I’ve observed quite a few people, seniors and not quite seniors, who are diagnosed with arthritis and then gradually slow down and stop moving. They stop climbing stairs and taking walks. According to a recent study this may be precisely the wrong thing to do.
In 2000 the Department of Health and Human Services came up with a list of health goals, called Healthy People 2010 (note there are now 2020 goals as well). Health leaders believed these goals were achievable within ten years, not by significant scientific breakthroughs, but by using existing knowledge and redoubling efforts to apply it to the population at large. One of the goals focused on arthritis diagnosis, education, and treatment.
Recently an article published in the Annals of Family Medicine, Monitoring Healthy People 2010 Arthritis Management Objectives: Education and Clinician Counseling for Weight Loss and Exercise (PDF), described the health care system’s success, and lack of it, when physicians and health care workers encourage arthritis patients to lose weight, attend arthritis education classes, and exercise.
CDC’s own statistics indicate that arthritis causes more disability than diseases such as cancer and even Alzheimer’s, largely because so many people are diagnosed with the disease, and it gets worse as people gain weight and exercise less. A large portion of the U.S. population is gaining a dangerous amount of weight. Based on 2007-2009 National Health Interview Survey, 50 million people have self-reported doctor diagnosed arthritis. Moreover, arthritis is constantly in the news, and to illustrate part of a St. Petersburg Times article, Arthritis Causes More Disability than Any Other Disease, listed the number of arthritis headlines from just one week in December 2010.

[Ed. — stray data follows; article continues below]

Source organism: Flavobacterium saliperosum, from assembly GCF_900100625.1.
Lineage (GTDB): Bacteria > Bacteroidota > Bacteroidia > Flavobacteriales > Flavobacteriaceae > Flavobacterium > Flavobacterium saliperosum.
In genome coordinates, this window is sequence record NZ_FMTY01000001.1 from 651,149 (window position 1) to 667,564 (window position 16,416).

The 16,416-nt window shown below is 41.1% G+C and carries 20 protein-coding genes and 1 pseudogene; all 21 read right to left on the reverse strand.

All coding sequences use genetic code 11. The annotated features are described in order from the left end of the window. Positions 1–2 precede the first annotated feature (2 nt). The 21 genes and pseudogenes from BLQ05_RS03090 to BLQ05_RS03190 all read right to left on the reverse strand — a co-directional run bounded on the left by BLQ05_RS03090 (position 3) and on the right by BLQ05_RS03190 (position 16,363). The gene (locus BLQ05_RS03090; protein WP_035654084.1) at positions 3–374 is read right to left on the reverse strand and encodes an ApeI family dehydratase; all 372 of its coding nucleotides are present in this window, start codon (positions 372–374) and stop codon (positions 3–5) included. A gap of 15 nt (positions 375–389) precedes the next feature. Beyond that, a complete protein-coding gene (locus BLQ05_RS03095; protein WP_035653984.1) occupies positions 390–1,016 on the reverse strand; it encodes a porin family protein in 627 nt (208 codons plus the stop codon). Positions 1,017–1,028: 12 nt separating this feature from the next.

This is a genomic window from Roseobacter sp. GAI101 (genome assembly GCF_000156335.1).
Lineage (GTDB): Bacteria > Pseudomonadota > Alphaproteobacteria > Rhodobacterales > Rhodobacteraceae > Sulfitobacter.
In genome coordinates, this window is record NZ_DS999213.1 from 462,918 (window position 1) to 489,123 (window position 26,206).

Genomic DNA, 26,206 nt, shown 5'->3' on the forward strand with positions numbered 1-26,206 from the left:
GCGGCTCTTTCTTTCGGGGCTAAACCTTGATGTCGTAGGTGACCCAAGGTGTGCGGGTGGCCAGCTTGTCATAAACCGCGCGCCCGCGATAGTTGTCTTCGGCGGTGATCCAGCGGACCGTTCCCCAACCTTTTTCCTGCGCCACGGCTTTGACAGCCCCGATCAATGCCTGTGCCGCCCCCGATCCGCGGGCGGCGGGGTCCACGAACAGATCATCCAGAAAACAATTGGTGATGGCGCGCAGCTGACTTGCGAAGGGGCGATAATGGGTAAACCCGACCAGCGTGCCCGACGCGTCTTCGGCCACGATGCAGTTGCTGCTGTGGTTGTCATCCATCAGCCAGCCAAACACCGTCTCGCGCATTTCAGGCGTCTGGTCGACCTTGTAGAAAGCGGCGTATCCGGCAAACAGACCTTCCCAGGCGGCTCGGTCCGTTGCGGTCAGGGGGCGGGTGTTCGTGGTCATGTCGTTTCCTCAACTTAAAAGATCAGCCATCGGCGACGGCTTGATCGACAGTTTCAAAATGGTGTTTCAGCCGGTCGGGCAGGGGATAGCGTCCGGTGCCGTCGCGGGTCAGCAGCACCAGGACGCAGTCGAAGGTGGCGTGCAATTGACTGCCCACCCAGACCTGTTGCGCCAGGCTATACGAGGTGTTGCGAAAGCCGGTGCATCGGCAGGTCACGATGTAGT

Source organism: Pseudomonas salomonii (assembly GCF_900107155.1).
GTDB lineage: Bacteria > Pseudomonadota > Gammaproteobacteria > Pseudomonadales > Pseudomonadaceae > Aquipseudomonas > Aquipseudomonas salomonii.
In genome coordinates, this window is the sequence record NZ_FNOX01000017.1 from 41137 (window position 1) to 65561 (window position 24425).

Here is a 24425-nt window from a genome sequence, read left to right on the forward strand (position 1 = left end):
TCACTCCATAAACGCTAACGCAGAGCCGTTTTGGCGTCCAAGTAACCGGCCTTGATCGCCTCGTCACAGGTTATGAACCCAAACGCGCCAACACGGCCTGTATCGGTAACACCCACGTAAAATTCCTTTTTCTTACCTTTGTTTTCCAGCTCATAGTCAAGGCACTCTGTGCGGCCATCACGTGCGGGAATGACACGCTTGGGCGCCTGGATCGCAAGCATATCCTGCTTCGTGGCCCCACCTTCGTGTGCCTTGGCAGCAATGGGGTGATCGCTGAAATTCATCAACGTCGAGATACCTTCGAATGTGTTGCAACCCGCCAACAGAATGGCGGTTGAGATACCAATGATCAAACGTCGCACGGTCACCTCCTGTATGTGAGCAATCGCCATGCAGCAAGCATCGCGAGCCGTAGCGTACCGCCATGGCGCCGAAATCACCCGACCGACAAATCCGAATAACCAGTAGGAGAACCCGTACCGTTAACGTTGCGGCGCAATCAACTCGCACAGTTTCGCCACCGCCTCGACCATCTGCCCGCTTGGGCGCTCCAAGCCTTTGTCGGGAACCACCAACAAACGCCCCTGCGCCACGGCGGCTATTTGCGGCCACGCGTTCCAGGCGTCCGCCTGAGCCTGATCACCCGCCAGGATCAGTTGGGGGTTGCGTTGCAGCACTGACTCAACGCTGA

The Annals of Family Medicine article reported that physicians are more effective at counseling people to lose weight, however doctors are less effective at getting patients into exercise classes or into arthritis education classes. The authors believe that patients’ conditions can improve significantly if their physicians can get them to participate in exercise and education. In the article they state:
Physical activity is recognized to reduce pain and disability and increase function, whereas self-management education for arthritis has been shown to improve the health of an adult with doctor diagnosed arthritis by 15% to 30% more than medication alone.
Perhaps doctors should tell arthritis patients, “Don’t stop moving!” Moreover, those of us with senior parents need to be especially concerned that they continue to exercise as much as possible.
An article in U.S. News and World Report gives even more information.